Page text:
Is Smoking E-Cigarettes Safer Than Real Cigarettes?
With taste-tempting flavors like mint chocolate, strawberry cheesecake, apple pie, and piña colada, it may be hard to believe that the sweet-scented smoke coming from an electronic cigarette is as harmful to your health as smoking an actual tobacco cigarette—but new research shows that it can be.
For some background: e-cigarettes are battery-powered cigarettes with a flavored liquid nicotine solution stored in a cartridge. Puffing an e-cigarette, also known as vaping, activates a battery that in turn heats the flavored liquid. The flavored nicotine liquid is heated in the device and turned into a vapor, which is inhaled.
Most e-cigarettes are manufactured in China, the epicenter of the vaping trend. Chinese pharmacist Hon Lik patented the first nicotine-based e-cigarette in 2003 and was also the first person to manufacture and sell the product. Since then, e-cigarettes have become a worldwide billion-dollar business.
Dr. Michael Siegel, a professor of community health sciences at Boston University’s School of Public Health (whose primary research is in tobacco control, secondhand smoke’s health effects, and tobacco control policies), sheds light on how health experts view vaping.
“I don’t think vaping is absolutely safe—but it’s safer than cigarette smoke,” he says. However, he warns, “electronic cigarettes contain nicotine, which is hazardous for anyone who is pregnant or breastfeeding. In addition, nicotine is a cardiovascular stimulant and could have adverse effects on blood pressure.”
Moreover, a study from plosone.org, a peer-reviewed online publication on medicine and health sciences, found that e-cigarette vapor contained metal and silicate participles, which can cause problems with breathing. Siegel adds that e-cigarettes also contain propylene glycol, a mild respiratory irritant, and some brands of e-cigarettes even contain low levels of formaldehyde—the highly toxic chemical commonly found in household products, glues, and more that can cause cancer under prolonged exposure.
That’s not to say there aren’t benefits to switching over from traditional cigarettes. Because e-cigarettes do not burn tobacco, they do produce fewer chemicals found in conventional tobacco smoke. In this sense, vaping is considerably safer than typical smoking, and Siegel agrees that someone who switches from cigarettes to e-cigarettes is greatly reducing his or her risk for disease and death.
For someone who is trying to quit smoking, using e-cigarettes may be a good way to gradually break the addiction. Though the best end goal would be to quit altogether, a switch is a great step in the right direction. “Just because the person is still using nicotine does not negate the tremendous value of their having quit [cigarette] smoking,” Siegel says. There is also currently no evidence that suggests that secondhand vaping poses any significant hazard to health—so vaping could also be better for nearby nonsmokers.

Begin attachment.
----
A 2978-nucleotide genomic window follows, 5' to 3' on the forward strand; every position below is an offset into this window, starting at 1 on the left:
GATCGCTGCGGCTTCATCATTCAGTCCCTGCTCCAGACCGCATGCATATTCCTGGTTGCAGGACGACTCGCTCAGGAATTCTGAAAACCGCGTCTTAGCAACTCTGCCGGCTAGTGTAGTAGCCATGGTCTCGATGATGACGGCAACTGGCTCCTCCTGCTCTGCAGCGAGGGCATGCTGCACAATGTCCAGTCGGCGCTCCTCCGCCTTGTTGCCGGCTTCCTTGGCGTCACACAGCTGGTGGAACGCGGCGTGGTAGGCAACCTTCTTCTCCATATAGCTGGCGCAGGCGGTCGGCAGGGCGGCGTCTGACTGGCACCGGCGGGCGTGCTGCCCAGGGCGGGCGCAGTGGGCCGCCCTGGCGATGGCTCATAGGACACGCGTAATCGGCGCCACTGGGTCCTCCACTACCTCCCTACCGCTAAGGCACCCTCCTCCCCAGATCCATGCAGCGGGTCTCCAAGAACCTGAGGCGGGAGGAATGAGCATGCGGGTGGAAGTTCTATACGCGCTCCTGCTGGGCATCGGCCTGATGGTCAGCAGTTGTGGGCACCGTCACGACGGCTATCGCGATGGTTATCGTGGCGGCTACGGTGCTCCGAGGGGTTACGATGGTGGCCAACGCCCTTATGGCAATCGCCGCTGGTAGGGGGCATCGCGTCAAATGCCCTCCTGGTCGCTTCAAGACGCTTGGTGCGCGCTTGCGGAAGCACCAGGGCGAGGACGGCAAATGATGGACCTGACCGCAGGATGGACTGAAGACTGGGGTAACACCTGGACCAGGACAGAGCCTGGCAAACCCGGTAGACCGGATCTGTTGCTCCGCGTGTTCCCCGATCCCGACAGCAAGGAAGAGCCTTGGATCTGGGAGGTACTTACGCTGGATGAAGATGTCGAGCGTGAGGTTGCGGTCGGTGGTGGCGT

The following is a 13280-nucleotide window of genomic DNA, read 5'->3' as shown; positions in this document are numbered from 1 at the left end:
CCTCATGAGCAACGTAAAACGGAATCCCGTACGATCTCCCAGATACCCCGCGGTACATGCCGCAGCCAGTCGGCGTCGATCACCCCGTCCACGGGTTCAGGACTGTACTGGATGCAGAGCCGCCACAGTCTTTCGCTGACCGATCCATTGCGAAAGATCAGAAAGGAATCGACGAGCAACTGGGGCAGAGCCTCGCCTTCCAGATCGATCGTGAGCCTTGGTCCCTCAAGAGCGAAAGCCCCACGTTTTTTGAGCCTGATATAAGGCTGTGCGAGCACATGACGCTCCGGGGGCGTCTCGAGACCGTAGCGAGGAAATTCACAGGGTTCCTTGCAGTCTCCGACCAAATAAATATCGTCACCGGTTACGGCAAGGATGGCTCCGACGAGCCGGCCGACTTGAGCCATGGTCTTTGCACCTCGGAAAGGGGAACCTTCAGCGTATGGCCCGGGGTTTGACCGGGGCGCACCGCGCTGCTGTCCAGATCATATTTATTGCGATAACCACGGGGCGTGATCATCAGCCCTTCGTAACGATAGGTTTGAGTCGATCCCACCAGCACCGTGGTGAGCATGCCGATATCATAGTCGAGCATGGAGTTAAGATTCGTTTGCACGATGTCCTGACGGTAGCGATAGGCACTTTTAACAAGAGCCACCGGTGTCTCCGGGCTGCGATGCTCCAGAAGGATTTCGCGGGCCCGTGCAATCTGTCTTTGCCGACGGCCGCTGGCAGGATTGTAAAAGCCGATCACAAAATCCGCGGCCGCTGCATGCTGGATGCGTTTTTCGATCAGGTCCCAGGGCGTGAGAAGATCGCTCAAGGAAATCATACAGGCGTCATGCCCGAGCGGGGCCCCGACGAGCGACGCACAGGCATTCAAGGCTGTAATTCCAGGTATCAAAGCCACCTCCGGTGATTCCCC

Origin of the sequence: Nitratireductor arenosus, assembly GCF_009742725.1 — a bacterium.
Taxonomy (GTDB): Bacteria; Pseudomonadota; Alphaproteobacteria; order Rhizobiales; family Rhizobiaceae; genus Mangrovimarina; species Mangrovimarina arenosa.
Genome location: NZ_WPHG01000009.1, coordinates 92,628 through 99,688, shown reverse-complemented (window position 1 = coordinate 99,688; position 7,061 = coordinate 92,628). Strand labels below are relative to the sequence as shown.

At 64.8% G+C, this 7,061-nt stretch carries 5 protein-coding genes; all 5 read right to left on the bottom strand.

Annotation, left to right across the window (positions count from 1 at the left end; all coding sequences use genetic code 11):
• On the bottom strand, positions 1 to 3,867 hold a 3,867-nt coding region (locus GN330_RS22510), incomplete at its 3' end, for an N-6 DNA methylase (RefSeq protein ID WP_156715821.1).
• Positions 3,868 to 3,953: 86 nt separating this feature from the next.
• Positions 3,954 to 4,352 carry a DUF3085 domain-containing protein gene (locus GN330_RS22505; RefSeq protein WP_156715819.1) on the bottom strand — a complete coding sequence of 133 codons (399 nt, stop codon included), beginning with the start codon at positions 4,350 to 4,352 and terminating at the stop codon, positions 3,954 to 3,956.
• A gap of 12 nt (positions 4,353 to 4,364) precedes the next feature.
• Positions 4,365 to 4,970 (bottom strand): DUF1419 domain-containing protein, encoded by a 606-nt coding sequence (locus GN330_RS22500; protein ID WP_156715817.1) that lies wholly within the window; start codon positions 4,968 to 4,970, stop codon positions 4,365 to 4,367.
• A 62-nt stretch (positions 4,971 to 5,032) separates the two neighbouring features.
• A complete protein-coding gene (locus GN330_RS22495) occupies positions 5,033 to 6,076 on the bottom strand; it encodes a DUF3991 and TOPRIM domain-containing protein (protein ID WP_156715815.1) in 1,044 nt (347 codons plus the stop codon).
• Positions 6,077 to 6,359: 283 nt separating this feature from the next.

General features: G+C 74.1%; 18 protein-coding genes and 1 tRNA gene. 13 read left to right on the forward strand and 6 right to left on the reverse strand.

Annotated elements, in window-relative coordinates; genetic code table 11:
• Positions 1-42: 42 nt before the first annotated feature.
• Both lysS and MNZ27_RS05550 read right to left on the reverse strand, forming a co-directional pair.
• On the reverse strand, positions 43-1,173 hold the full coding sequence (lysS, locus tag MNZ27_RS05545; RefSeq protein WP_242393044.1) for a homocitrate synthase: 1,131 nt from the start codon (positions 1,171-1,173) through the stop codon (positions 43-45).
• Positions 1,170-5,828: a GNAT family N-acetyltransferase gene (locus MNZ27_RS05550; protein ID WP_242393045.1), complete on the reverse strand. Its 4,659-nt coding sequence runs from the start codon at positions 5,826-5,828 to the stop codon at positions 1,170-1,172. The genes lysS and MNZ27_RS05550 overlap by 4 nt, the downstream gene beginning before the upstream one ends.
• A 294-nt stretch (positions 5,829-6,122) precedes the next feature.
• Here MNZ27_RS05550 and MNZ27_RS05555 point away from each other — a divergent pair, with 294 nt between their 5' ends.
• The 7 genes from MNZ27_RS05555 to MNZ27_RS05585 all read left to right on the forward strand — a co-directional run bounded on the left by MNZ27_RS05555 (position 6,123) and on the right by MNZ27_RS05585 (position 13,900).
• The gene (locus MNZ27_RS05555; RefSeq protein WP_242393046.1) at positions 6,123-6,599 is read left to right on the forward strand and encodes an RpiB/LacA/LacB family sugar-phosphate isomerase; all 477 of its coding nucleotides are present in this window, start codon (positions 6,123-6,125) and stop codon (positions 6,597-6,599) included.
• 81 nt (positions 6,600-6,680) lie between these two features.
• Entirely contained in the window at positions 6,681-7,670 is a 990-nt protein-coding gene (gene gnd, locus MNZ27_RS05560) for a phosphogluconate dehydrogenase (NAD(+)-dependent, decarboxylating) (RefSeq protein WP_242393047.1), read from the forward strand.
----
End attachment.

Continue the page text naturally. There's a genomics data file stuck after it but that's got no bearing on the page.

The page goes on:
Still, some argue that vaping simply means replacing one bad habit with another. A study published in the journal “Addictive Behaviors” shows that smokers who used e-cigarettes in hopes of quitting smoking either became hooked to vaping or went back to smoking cigarettes.
The evidence is still foggy on whether vaping is truly safer; the Food and Drug Administration is still very new to regulating tobacco products, and studies on vaping, also relatively new, will take some time to develop with the current evidence and complex issues involved. Namely, there are hundreds of e-cigarette companies that use various ingredients and provide different levels of nicotine in their products, making it difficult to conduct comprehensive studies and come to across-the-board conclusions.
In the meantime, perhaps the logical step would be to hold e-cigarette manufacturers responsible for not downplaying the risks of vaping, as many do.
As Siegel says, “It’s not clear to me that providing a list of chemicals in the vapor would mean anything to consumers. However, I do believe that e-cigarette marketers should make it clear that these products are not absolutely safe and that they are reducing, rather than completely eliminating, the risks associated with tobacco products.”